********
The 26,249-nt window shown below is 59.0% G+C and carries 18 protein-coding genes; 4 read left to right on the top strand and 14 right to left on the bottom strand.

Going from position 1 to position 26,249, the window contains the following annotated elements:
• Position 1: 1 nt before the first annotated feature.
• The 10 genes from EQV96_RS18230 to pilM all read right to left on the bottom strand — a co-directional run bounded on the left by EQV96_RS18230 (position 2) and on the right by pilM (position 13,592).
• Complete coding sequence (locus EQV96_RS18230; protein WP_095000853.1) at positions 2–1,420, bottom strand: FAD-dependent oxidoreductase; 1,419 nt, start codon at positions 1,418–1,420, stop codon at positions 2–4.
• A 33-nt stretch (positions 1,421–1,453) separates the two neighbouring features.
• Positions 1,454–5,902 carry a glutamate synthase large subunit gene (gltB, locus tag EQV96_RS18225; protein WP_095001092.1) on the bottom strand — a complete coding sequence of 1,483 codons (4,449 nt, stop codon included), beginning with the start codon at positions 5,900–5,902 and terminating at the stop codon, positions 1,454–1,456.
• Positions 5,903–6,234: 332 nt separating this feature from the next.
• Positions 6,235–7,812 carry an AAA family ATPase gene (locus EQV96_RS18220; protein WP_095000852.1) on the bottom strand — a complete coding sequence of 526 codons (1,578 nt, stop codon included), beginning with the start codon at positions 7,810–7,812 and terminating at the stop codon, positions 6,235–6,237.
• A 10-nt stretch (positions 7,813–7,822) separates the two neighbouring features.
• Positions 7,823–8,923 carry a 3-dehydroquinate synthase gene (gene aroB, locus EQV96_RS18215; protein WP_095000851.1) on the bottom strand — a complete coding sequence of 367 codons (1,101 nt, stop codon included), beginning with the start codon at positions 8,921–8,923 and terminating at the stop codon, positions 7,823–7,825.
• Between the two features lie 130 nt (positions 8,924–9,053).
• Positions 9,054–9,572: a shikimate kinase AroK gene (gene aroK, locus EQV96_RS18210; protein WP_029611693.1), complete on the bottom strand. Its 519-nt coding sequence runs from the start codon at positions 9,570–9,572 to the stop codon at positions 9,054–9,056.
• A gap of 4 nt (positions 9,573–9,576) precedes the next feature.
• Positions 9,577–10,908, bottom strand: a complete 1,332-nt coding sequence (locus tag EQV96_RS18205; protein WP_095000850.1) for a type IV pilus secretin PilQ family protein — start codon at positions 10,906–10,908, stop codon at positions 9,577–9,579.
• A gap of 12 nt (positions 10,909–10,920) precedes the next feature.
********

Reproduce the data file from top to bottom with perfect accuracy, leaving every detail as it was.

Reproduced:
The 26,249-nt window shown below is 59.0% G+C and carries 18 protein-coding genes; 4 read left to right on the top strand and 14 right to left on the bottom strand.

Going from position 1 to position 26,249, the window contains the following annotated elements:
• Position 1: 1 nt before the first annotated feature.
• The 10 genes from EQV96_RS18230 to pilM all read right to left on the bottom strand — a co-directional run bounded on the left by EQV96_RS18230 (position 2) and on the right by pilM (position 13,592).
• Complete coding sequence (locus EQV96_RS18230; protein WP_095000853.1) at positions 2–1,420, bottom strand: FAD-dependent oxidoreductase; 1,419 nt, start codon at positions 1,418–1,420, stop codon at positions 2–4.
• A 33-nt stretch (positions 1,421–1,453) separates the two neighbouring features.
• Positions 1,454–5,902 carry a glutamate synthase large subunit gene (gltB, locus tag EQV96_RS18225; protein WP_095001092.1) on the bottom strand — a complete coding sequence of 1,483 codons (4,449 nt, stop codon included), beginning with the start codon at positions 5,900–5,902 and terminating at the stop codon, positions 1,454–1,456.
• Positions 5,903–6,234: 332 nt separating this feature from the next.
• Positions 6,235–7,812 carry an AAA family ATPase gene (locus EQV96_RS18220; protein WP_095000852.1) on the bottom strand — a complete coding sequence of 526 codons (1,578 nt, stop codon included), beginning with the start codon at positions 7,810–7,812 and terminating at the stop codon, positions 6,235–6,237.
• A 10-nt stretch (positions 7,813–7,822) separates the two neighbouring features.
• Positions 7,823–8,923 carry a 3-dehydroquinate synthase gene (gene aroB, locus EQV96_RS18215; protein WP_095000851.1) on the bottom strand — a complete coding sequence of 367 codons (1,101 nt, stop codon included), beginning with the start codon at positions 8,921–8,923 and terminating at the stop codon, positions 7,823–7,825.
• Between the two features lie 130 nt (positions 8,924–9,053).
• Positions 9,054–9,572: a shikimate kinase AroK gene (gene aroK, locus EQV96_RS18210; protein WP_029611693.1), complete on the bottom strand. Its 519-nt coding sequence runs from the start codon at positions 9,570–9,572 to the stop codon at positions 9,054–9,056.
• A gap of 4 nt (positions 9,573–9,576) precedes the next feature.
• Positions 9,577–10,908, bottom strand: a complete 1,332-nt coding sequence (locus tag EQV96_RS18205; protein WP_095000850.1) for a type IV pilus secretin PilQ family protein — start codon at positions 10,906–10,908, stop codon at positions 9,577–9,579.
• A gap of 12 nt (positions 10,909–10,920) precedes the next feature.